Chipotle Mexican Grill (NYSE:CMG) pioneered the fast-casual restaurant segment and has long stuck to its keep-it-simple framework, but recent comments from management make it clear the company has major plans to shake-up the business and borrow from competitors as it continues its recovery from the food safety issues from 2015.
With a more data-driven approach, outlined by Chief Marketing Officer Mark Crumpacker, management has concluded that its most loyal customers, in large part, have returned in lieu of food safety concerns. However, there is still a large segment of customers who have more erratic engagement patterns that management believes are the key to future growth. To reach those customers, management outlined a series of potential changes, which I will coin "Chipotle 2.0."
Chipotle's Management has been criticized for being arrogant and obstinate to change, but the tone of its most recent conference call was indicative of its realization that change is indeed necessary. "Two important enhancements to the customer experience are menu innovation and digital ordering," CEO Steve Ells explained on the company's third quarter conference call. He continued, "we are actively exploring ways to enhance the guest experience by offering new additions to our menu. We believe that this is a good way to entice infrequent or lapsed customers to return as well as a way to increase sales."
There's a lot to unpack in that quote. Here's what burrito-lovers and investors can expect with "Chipotle 2.0."
1. Menu innovation
Chipotle is exploring continuing to expand and change their menu, with their recent addition of Chorizo speaking to that point. This is a very un-Chipotle like move as their menu has changed little since the late 1990's.
Opportunity: Excitement over new menu items can bring more customers into the store and potentially create more frequent customers if the menu items are received well. Desserts are in testing and could provide another source of high-margin revenue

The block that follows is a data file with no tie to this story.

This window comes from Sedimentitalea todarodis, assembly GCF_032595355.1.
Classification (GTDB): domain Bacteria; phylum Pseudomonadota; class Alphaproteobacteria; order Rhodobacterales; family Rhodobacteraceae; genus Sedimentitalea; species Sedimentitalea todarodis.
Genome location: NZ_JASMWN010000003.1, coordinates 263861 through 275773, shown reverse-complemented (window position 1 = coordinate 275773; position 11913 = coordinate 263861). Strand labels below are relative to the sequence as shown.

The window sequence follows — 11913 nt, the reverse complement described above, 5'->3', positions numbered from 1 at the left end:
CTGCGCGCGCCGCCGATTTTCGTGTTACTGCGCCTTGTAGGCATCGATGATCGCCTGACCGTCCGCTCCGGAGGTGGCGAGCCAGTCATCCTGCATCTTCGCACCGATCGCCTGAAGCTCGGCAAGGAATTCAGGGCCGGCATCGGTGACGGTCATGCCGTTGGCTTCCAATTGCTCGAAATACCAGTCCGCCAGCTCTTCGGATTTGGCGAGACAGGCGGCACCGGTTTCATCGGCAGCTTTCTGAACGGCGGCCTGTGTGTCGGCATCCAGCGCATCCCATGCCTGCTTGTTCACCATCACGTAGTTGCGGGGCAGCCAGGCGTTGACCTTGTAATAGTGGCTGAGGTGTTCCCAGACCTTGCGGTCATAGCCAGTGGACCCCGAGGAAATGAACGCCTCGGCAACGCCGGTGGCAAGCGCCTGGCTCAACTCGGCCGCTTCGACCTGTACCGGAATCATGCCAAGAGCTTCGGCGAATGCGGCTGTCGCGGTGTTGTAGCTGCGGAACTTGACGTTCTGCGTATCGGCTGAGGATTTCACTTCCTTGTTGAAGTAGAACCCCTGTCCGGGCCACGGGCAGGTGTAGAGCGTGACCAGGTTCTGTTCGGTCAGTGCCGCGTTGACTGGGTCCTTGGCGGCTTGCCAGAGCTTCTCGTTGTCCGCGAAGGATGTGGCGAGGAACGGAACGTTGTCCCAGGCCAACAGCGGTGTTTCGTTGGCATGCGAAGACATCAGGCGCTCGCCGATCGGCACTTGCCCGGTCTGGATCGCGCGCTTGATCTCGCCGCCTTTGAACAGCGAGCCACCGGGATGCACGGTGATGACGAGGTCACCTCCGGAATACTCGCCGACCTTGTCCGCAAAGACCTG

Risk: Chipotle is built on simplicity, so complicating the iconic menu could damage customers' perception of their beloved restaurant.
2. Online ordering and digital solutions
Chipotle currently has a working mobile app that handles online ordering, however management is looking to continually invest in the ways customers can order. In store, Chipotle is testing a tablet ordering system where orders will be processed and sent directly to the "second make-line," where online orders are processed. Chipotle believes this second make-line can handle up to 50% of sales and thus increase throughput in-store.
Opportunity: This is where Chipotle may be taking a page out of Panera's (NASDAQ:PNRA.DL) playbook. Ells outlined a plan to invest in online ordering and fulfillment capabilities so that some customers can skip the line. This approach could allow the time-strapped businesspeople to order from the office and pick up their lunch upon arrival and have less customers deterred by the characteristic long Chipotle lines, something Panera has mastered.
Risk: High upfront costs will cause margins to suffer through transitional periods.
3. Aggressive traditional marketing
Chipotle is turning to traditional marketing in order to fill the "need for wide-reaching efforts to invite new customers to Chipotle." Management is confident that their advertising campaigns are realizing tangible results, but in order to accelerate that momentum CEO Steve Ells said the company is considering national television advertising.
Opportunity: As mentioned previously, a significant portion of consumers aren't frequent customers, or they aren't customers at all. TV advertisements reach a broader segment of people who may need to be encouraged to try out Chipotle or come more often.
Risk: Chipotle has long made use of viral marketing, using social media as a tool for spreading its message. Examples include the recent "Love Story" short film that was made to be shared across social-media platforms. This kind of activity has kept marketing costs low and separated Chipotle's brand from the more aggressive marketing techniques used by fast-food companies. Traditional TV marketing could hurt Chipotle's authentic identity.
Foolish bottom line
Although signs of recovery are present and perceptions of Chipotle are strong, results have been disappointing, to say the least with same stores sales still dragging by 20%. This trend could be an indication that food safety is not the only issue dragging Chipotle down, and innovation must occur. In an uncharacteristic move, management has outlined many potential changes to drive growth, and over the next two years, changes could be coming to a Chipotle near you.
Chipotle believes it has plenty of runways and the potential to double its store count in the long run. Store openings is one way to fuel growth, but existing locations need to continue to perform too. Chipotle 2.0 is aimed at making that happen.